Effective leaders set their teams up for success. This requires that they avoid any management practices that could potentially kill employee productivity. Inept leadership styles come in all flavors, from the disorganized or forgetful boss to the extreme micromanager. Here are five practices that are guaranteed to sink your workers’ efficiency — and the alternatives to supercharge it.Read full content
Fear is a powerful motivator, but managers who regularly threaten job security and employees’ livelihood run the risk of paralyzing their team. Employees who are afraid to lose their job may bow under pressure, waste company time looking for jobs “just in case” or gossip with coworkers — all activities that kill morale and decrease productivity.
Instead, cultivate a culture centered on trust, respect and engagement. Such a work environment encourages growth, learning from one’s mistakes and effective communication. Engaged workers who aren’t afraid of being fired can relax and focus on doing their best work. Similarly, disengaged workers can destroy team morale from within.
2. Calling employees out in public
Managers should praise publicly and counsel privately. Criticizing a team member in front of his peers is embarrassing for him; it also has an awkward, demotivating effect on his coworkers, who may now be fearful to make a mistake.
If you need to counsel an employee, do so in a way that won’t attract attention or distract others. This is especially important in offices with glass-walled meeting rooms or open floor plans, where it’s easy for others to see and hear sensitive meetings.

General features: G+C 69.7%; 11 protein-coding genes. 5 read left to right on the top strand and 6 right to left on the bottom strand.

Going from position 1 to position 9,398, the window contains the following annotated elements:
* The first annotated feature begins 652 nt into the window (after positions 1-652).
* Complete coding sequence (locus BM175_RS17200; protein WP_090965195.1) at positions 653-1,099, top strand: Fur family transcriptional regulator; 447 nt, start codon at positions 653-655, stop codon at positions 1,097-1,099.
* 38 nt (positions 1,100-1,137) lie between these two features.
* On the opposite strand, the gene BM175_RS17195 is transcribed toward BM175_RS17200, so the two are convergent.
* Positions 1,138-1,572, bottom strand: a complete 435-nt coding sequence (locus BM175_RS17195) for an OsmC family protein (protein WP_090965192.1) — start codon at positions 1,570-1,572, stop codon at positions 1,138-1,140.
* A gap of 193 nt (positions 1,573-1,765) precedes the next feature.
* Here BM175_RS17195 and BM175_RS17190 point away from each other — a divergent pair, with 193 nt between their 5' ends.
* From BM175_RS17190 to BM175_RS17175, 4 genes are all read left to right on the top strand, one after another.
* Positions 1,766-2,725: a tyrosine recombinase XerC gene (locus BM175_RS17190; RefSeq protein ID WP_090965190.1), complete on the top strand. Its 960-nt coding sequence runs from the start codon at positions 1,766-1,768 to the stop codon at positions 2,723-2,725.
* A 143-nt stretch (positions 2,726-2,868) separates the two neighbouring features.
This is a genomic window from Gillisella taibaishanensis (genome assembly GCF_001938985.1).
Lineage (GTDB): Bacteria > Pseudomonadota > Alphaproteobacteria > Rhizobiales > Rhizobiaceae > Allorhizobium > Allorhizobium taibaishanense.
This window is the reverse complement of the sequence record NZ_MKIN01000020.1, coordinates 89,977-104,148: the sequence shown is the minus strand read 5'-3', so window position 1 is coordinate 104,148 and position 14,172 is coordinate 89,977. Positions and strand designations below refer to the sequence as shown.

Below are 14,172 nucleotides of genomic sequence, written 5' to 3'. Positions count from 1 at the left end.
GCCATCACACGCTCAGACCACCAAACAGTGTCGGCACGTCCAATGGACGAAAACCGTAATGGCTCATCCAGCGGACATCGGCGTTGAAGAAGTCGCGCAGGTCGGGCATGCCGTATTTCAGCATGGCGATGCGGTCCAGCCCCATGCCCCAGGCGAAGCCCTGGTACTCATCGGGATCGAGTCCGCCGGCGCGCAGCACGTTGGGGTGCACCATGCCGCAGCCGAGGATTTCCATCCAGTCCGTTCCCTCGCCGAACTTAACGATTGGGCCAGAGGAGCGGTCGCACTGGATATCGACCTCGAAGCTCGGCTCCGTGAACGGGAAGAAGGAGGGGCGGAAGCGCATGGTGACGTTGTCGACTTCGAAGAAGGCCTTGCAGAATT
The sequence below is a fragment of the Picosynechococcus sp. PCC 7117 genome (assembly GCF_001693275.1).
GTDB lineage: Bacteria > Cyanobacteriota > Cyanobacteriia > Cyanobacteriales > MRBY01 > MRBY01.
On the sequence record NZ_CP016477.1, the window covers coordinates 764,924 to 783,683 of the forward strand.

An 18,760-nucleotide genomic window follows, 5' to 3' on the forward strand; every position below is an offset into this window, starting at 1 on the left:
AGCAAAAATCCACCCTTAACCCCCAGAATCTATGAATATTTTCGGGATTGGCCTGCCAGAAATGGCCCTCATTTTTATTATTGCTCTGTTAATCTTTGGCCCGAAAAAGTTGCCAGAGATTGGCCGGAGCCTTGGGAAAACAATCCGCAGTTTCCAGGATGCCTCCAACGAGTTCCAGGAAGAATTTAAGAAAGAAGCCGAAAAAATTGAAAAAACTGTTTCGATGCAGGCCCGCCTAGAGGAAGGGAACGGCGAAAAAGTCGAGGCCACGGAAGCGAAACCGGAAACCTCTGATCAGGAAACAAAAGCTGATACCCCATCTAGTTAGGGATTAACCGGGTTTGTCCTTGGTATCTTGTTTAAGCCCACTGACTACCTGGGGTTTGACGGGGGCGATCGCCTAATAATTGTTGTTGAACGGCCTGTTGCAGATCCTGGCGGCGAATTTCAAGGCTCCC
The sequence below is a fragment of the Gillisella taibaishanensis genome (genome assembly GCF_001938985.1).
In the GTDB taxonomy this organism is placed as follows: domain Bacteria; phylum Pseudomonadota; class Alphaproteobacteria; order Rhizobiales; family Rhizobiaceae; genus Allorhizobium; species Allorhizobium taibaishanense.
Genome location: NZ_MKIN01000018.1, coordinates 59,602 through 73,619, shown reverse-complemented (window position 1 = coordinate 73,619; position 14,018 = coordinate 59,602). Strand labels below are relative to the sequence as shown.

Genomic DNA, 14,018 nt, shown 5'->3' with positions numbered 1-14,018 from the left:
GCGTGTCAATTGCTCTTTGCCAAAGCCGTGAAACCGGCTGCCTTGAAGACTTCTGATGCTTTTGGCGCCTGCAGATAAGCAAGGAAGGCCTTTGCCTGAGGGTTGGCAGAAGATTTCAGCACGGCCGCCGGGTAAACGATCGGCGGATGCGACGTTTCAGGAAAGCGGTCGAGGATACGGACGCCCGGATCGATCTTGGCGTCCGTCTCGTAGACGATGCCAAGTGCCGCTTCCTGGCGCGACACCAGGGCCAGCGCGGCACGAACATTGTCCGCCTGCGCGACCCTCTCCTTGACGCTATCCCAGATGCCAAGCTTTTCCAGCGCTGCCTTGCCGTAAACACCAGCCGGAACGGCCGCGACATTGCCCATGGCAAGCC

When I worked in an open-plan office, I’d initiate all one-on-one “development” meetings with an instant message or a short email that explained why I wanted to speak with the team member. Then I’d approach the employee and say something like, “Hey, let’s go take a walk. Will you be free in 10 minutes?” We’d then head to a nearby park, where we could speak freely. Because the company had cultivated a culture of trust, feedback and engagement (see No. 1), employees learned to look forward to these “walks” as opportunities to improve.
3. Avoiding project ownership
Managers who hold the strings in every regard aren’t leaders — they’re tyrants. Employees who are mere pawns can quickly become disengaged; they have little incentive to go above and beyond in any particular task.
Employees who have ownership over a project are emotionally vested in its success. That small measure of recognition builds accountability. An employee who is the point person for a project may go above and beyond to coordinate his teammates, meet project deadlines and communicate their progress with you.
4. Ignoring top performers
What practices separate your peak performers from your average performers? Ineffective leaders micromanage top performers or ignore their prowess altogether, essentially getting in their way or demotivating them.
Good managers recognize and acknowledge high-performance workers. Give these team members responsibilities that best leverage their skills. Meet with these individuals and ask what tools they need to do their very best work. Try to understand their work processes and how they may differ from the rest of your team.
5. Running ineffective meetings
Managers love meetings because it enables them to catch up on projects and disseminate instructions to key team members all at once. Many employees hate meetings because they’re poorly managed, irrelevant to their work responsibilities or held at a time of day that isn’t conducive to a long attention span. This disconnect between managers’ needs to stay “in the loop” and employees’ distaste for meetings can add up to energy lulls and decreased productivity.
Try these tips to running effective meetings to alleviate productivity loss in your office.
In an office setting primed for productivity, every leader would intuitively know how to manage their teams to peak efficiency. By avoiding these management practices, managers will be five steps closer to that optimal environment.
(Photo credit: Businessman Office via Shutterstock)
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